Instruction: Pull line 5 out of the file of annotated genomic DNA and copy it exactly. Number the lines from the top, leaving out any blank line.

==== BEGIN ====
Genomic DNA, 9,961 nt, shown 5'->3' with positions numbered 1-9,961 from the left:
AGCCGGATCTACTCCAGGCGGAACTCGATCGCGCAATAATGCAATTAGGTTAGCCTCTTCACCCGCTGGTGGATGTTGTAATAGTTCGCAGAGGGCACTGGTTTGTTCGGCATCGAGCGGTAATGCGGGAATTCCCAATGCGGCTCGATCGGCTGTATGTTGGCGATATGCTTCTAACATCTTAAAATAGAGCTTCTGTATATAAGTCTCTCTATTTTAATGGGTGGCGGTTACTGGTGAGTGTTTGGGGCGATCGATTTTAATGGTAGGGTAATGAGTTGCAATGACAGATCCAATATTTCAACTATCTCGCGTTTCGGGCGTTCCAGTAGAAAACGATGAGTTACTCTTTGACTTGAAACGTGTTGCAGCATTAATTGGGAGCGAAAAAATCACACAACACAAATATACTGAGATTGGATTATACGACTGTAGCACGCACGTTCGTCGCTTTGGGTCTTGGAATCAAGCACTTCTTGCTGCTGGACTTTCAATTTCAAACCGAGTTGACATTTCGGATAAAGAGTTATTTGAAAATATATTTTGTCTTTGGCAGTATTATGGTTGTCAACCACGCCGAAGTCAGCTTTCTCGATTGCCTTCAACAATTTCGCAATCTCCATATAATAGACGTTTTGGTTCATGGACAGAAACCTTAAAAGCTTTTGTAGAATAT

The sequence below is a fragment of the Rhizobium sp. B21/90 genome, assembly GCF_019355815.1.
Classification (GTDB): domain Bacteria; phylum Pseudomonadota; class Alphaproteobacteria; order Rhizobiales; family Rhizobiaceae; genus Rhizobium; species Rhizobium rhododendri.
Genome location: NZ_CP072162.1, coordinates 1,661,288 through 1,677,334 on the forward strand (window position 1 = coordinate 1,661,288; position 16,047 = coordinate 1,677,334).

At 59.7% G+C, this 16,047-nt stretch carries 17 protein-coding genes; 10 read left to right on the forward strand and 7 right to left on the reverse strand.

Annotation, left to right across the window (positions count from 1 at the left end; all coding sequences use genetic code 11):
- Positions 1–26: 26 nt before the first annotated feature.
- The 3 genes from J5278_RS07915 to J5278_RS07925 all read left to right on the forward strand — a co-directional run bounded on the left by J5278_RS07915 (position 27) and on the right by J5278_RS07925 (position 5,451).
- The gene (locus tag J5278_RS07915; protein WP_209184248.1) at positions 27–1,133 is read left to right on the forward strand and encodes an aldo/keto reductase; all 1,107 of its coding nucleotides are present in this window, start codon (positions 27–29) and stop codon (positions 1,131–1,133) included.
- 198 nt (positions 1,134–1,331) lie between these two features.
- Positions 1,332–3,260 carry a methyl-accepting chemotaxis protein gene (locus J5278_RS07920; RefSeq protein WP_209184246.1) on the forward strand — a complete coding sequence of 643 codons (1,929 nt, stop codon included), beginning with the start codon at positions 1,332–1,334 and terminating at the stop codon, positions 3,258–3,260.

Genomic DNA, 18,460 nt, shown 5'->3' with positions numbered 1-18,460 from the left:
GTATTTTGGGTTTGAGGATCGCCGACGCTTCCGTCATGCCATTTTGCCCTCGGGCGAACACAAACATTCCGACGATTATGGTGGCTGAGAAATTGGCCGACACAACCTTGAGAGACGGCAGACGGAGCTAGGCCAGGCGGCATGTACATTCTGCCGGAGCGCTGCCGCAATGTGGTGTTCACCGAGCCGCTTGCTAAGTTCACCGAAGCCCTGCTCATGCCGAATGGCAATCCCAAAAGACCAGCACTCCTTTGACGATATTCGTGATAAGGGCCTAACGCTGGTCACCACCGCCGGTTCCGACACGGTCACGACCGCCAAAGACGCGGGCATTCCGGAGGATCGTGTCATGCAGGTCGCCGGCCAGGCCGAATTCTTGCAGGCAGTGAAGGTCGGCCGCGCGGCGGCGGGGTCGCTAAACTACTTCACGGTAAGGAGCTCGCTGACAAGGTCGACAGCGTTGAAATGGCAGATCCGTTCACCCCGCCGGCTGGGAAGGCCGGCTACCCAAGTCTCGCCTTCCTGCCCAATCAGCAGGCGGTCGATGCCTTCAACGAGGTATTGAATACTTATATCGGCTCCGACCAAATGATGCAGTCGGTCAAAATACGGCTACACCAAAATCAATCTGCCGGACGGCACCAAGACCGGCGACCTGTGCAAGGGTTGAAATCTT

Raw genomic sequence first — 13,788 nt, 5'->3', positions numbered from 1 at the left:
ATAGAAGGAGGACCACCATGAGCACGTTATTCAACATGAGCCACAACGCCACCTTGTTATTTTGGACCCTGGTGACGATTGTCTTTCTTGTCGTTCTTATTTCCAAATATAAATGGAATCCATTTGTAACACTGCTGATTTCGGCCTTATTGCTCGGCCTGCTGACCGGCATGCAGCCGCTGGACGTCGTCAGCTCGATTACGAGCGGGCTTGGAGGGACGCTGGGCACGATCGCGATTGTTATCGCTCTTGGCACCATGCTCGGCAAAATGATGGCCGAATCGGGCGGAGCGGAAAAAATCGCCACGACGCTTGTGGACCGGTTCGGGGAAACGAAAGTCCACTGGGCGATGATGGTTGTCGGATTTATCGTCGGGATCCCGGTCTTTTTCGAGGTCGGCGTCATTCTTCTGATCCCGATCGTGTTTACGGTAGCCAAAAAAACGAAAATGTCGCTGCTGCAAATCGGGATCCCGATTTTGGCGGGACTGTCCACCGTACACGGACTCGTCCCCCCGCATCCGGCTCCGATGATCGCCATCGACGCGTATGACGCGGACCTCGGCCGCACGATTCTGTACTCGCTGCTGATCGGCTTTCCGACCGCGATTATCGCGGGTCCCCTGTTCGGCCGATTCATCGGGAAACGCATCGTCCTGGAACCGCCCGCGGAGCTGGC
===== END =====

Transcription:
Genome location: NZ_CP072162.1, coordinates 1,661,288 through 1,677,334 on the forward strand (window position 1 = coordinate 1,661,288; position 16,047 = coordinate 1,677,334).